The defendant, a short man with a strong Germanic accent, had come to court armed with a thick three-ring binder, all of it tabbed and notated. It was filled with articles he’d culled from Internet sites, the Caltrans traffic manual, court opinions, charts and photographs. For nearly 45 minutes, he worked his way through his binder, arguing in numerous ways that his ticket was illegally issued. At one point, he produced photos of the red-light-camera warning signs near the intersection of Fair Oaks Boulevard and Howe Avenue, where he’d been ticketed, and noted that on one sign, half of the letter “C” was missing. McCurry fidgeted in his seat and, very obviously, turned to look at the clock above the courtroom door. So did the judge.
“It’s getting rather late,” the judge said wearily. “Is that your argument, that the sign was illegible? Doesn’t anyone shoot at traffic signs where you’re from?”
Like everyone else who’d gotten a red-light ticket that day, the motorist was found guilty and sent to the fines room. McCurry gathered up his binders and briefcase and headed into the sunshine. “I honestly don’t have a problem with people defending themselves,” he said, as he walked through the courthouse parking lot to his car. “They have a right to do it. That guy, though …” McCurry smiled and shook his head. “I’ve heard every single one of those arguments a hundred times. And they never work.”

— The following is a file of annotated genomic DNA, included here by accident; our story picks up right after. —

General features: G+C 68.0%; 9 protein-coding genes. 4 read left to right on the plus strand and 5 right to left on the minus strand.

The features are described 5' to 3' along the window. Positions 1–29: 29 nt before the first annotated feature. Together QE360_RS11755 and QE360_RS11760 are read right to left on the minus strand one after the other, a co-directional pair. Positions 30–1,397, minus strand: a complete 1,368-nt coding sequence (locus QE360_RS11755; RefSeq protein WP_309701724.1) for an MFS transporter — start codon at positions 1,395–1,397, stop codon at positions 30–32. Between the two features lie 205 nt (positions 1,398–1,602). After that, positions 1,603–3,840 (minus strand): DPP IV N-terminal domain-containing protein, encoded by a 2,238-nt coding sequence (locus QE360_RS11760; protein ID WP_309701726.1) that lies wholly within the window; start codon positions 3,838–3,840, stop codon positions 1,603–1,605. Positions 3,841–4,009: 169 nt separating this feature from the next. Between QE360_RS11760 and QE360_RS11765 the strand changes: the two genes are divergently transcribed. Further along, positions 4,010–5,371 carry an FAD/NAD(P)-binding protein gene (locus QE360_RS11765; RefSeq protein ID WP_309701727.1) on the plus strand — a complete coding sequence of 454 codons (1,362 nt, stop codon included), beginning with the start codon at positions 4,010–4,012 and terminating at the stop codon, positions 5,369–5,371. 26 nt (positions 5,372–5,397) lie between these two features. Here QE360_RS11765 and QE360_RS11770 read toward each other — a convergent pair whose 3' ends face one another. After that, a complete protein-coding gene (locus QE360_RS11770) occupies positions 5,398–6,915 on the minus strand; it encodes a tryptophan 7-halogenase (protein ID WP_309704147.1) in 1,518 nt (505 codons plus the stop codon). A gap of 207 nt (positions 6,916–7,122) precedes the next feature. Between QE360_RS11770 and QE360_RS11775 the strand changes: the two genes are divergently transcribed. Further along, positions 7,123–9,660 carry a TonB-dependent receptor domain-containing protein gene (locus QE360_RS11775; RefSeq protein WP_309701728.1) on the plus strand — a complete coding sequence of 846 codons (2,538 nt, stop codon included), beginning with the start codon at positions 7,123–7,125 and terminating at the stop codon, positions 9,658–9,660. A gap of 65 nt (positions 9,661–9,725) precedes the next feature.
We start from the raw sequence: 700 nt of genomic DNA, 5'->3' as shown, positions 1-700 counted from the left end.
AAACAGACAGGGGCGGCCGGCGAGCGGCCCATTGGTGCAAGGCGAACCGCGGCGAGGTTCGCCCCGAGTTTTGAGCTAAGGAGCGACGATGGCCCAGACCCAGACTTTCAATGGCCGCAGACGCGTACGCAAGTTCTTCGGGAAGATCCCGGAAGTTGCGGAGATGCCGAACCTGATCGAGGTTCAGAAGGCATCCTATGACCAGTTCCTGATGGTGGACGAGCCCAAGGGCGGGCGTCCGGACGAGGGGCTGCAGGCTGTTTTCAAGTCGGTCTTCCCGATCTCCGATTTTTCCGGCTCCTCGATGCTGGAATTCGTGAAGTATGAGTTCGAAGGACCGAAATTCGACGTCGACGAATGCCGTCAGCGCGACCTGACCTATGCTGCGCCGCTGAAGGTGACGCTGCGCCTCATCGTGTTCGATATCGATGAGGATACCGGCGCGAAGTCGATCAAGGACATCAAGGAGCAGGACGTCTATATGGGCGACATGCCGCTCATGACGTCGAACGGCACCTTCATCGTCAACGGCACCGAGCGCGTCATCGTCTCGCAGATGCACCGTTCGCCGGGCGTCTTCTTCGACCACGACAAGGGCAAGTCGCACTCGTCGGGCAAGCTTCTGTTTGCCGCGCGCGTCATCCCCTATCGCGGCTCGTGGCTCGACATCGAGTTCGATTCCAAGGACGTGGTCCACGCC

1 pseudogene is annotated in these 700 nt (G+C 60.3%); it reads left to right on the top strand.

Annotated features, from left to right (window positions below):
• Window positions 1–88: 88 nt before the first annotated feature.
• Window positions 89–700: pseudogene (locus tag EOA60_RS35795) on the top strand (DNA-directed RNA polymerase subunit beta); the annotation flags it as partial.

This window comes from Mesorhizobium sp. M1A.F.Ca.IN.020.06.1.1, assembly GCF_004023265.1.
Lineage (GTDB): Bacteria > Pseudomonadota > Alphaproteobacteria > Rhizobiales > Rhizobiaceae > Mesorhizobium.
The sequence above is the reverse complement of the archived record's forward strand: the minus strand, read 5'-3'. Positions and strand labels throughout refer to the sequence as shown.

McCurry, like many traffic cops, believes the cameras reduce accidents caused by red-light runners, and it’s difficult to argue that point. In study after study (most of them funded by the insurance industry), red-light accidents went down after cameras went up. But there are other studies that are cited less frequently.
In 2002, San Diego hired a traffic engineering firm and a university professor to look at accidents at the intersections where the city had installed its controversial cameras. Sure enough, the number of car wrecks attributed to red-light running dropped by 60 percent. Unfortunately, rear-end collisions skyrocketed 140 percent, due in large part to drivers making last-minute panic stops to avoid a ticket. Studies in North Carolina and Australia found the same thing happening there.
“If rear-end crashes do not decline,” the San Diego study said, “then the validity of the traffic safety justification should be questioned.” A similar study of Sacramento’s intersections has never been undertaken, according to county traffic officials, who say Sheriff Blanas has never asked for one. Given Blanas’ position as a national advocate for red-light systems, that might seem like an odd oversight. But Blanas isn’t a neutral observer.